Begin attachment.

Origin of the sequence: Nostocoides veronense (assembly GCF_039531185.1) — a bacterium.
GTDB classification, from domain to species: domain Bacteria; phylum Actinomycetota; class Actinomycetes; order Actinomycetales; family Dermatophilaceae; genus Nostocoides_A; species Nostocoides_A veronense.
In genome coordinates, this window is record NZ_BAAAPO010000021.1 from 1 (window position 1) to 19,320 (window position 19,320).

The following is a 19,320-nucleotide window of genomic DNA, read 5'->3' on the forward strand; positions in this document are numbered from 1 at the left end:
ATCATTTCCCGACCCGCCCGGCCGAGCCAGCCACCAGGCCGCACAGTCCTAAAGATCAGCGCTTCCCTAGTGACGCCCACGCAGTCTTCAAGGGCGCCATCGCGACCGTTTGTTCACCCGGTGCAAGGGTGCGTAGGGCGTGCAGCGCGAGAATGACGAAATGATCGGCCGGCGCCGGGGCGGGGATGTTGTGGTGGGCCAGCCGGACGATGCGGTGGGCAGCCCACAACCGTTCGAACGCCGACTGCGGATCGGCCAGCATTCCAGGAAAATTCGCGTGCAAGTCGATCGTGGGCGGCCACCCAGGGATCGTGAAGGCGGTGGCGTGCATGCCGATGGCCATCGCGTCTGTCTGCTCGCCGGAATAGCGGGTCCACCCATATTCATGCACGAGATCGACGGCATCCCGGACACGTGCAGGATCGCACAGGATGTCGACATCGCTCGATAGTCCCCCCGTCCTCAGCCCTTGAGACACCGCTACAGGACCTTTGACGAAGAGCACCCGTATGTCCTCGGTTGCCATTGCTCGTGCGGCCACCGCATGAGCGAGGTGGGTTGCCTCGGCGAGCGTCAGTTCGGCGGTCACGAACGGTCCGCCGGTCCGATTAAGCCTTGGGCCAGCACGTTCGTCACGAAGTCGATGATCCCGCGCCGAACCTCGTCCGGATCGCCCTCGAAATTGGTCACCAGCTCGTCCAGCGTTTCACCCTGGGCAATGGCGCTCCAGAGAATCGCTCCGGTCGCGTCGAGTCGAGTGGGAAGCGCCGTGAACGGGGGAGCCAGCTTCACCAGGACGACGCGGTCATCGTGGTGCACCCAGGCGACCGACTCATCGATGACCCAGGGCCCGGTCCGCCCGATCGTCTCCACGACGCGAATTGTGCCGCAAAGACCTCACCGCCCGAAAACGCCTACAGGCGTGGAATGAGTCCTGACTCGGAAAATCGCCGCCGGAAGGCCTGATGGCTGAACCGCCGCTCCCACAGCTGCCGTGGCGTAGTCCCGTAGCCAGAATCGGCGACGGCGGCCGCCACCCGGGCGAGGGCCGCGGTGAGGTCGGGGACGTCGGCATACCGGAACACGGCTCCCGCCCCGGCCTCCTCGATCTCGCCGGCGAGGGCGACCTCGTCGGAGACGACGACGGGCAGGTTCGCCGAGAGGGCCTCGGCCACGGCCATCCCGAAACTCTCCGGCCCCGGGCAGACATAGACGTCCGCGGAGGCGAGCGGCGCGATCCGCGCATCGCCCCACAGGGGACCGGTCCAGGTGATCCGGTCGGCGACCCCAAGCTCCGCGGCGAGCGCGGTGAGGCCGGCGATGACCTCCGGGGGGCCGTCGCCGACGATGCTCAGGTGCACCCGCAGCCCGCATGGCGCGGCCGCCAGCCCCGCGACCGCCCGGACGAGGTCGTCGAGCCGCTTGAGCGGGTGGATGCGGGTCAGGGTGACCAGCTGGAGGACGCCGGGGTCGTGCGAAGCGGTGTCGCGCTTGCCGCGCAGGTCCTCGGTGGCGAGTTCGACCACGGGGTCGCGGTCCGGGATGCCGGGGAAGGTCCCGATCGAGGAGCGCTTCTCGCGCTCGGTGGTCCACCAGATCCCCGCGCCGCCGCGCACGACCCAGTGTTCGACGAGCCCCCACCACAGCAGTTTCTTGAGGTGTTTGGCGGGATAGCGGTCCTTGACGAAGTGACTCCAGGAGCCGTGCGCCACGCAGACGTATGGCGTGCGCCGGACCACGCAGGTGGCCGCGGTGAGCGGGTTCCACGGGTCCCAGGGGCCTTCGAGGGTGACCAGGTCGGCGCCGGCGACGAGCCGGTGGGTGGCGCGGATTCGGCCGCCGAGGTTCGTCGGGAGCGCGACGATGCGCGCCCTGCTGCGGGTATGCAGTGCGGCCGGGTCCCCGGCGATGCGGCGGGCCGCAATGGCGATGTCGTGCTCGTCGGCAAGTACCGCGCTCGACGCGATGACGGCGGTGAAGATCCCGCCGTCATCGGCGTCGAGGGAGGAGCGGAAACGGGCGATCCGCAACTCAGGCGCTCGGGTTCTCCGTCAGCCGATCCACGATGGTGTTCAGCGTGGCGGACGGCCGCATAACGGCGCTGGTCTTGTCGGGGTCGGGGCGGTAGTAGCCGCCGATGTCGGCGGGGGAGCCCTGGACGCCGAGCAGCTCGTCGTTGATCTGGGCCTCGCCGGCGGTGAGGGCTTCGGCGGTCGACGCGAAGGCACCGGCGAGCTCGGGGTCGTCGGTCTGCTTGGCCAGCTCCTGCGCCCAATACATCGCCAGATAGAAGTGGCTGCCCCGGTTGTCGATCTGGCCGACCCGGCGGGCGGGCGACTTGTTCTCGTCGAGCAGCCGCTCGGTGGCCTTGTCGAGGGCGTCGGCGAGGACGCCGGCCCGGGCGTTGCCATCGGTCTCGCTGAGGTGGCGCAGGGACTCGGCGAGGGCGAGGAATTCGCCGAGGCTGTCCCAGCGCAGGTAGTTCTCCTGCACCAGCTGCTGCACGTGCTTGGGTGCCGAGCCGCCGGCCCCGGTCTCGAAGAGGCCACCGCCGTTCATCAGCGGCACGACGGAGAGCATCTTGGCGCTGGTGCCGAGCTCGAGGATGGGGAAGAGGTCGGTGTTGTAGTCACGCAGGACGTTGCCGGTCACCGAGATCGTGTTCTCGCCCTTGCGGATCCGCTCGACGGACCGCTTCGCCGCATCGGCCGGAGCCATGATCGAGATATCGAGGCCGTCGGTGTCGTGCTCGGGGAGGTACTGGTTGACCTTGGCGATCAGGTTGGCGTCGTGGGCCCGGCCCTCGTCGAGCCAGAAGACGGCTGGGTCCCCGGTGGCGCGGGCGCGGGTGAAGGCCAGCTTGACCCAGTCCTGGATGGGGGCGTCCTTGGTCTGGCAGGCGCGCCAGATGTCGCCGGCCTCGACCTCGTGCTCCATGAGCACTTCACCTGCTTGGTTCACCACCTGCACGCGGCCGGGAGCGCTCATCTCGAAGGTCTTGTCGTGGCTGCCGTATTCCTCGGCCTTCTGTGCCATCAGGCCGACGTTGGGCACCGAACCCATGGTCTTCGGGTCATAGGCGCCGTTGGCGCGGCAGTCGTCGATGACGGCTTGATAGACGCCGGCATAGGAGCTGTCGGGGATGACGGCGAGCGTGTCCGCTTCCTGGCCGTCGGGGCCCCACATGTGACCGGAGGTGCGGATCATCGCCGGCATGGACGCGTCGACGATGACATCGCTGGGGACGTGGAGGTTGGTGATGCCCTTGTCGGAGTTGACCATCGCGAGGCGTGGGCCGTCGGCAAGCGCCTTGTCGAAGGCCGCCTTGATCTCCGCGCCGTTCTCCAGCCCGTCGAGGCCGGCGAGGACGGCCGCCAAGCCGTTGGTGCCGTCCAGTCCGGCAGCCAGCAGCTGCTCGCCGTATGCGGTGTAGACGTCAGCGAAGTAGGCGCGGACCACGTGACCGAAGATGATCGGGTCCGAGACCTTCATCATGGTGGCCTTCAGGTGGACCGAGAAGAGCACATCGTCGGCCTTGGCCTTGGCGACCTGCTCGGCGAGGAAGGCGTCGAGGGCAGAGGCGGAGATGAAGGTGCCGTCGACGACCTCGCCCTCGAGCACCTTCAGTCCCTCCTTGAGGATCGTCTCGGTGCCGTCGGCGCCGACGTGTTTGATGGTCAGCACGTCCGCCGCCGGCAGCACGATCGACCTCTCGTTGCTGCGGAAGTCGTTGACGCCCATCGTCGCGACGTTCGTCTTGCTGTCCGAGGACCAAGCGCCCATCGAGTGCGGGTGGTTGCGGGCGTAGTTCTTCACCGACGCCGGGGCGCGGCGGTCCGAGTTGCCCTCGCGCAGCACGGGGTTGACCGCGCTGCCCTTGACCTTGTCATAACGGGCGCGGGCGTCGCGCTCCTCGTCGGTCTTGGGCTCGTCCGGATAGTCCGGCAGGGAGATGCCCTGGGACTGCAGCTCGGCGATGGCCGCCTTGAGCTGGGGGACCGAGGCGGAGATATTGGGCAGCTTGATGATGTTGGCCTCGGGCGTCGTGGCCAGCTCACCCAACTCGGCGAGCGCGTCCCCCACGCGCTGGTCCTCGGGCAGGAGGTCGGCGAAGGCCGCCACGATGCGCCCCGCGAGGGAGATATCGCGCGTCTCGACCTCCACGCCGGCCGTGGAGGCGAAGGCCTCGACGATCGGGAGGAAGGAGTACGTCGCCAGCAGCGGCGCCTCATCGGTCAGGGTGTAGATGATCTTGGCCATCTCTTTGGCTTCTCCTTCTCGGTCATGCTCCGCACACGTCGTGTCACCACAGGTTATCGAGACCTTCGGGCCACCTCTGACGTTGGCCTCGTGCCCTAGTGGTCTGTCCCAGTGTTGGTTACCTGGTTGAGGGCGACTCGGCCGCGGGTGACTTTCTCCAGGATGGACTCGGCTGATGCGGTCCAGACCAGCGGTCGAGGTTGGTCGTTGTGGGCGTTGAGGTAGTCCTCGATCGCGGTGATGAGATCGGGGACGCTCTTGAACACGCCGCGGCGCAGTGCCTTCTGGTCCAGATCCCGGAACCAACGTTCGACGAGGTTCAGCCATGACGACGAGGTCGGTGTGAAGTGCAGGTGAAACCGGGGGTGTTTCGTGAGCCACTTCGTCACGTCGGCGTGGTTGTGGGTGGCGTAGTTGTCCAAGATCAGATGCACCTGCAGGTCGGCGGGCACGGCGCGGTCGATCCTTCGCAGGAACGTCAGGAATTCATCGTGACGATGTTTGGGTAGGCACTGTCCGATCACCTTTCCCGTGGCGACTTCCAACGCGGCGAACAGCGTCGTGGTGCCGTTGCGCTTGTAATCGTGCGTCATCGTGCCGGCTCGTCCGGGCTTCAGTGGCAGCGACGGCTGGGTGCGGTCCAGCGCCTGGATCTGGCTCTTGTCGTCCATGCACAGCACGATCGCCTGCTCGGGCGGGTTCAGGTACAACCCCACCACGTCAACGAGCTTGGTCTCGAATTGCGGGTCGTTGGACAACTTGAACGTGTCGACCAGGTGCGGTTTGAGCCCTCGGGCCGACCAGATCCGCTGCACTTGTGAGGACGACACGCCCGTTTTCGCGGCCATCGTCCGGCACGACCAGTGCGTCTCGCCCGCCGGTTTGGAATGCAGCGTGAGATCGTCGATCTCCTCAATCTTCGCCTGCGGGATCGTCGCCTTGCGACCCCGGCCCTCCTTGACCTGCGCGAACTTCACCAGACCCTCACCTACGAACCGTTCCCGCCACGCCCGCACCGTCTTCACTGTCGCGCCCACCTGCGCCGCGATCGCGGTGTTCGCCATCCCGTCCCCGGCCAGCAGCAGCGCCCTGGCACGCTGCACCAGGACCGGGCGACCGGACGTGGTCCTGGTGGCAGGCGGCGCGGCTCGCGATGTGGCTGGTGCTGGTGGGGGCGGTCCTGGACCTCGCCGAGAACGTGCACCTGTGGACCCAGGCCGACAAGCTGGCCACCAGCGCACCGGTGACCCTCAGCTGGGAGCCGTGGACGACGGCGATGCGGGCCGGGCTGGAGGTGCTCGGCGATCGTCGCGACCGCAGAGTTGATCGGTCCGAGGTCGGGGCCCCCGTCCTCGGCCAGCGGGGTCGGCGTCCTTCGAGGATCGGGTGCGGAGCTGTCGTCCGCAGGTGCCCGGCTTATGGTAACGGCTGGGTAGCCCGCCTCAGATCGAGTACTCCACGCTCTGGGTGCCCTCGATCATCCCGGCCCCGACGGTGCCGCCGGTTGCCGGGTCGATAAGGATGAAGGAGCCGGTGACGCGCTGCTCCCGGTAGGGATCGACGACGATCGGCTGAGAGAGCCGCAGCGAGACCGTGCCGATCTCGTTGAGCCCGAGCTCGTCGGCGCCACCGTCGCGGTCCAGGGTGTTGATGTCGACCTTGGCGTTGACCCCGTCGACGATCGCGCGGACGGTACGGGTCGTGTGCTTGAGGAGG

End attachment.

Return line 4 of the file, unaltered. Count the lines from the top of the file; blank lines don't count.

The following is a 19,320-nucleotide window of genomic DNA, read 5'->3' on the forward strand; positions in this document are numbered from 1 at the left end: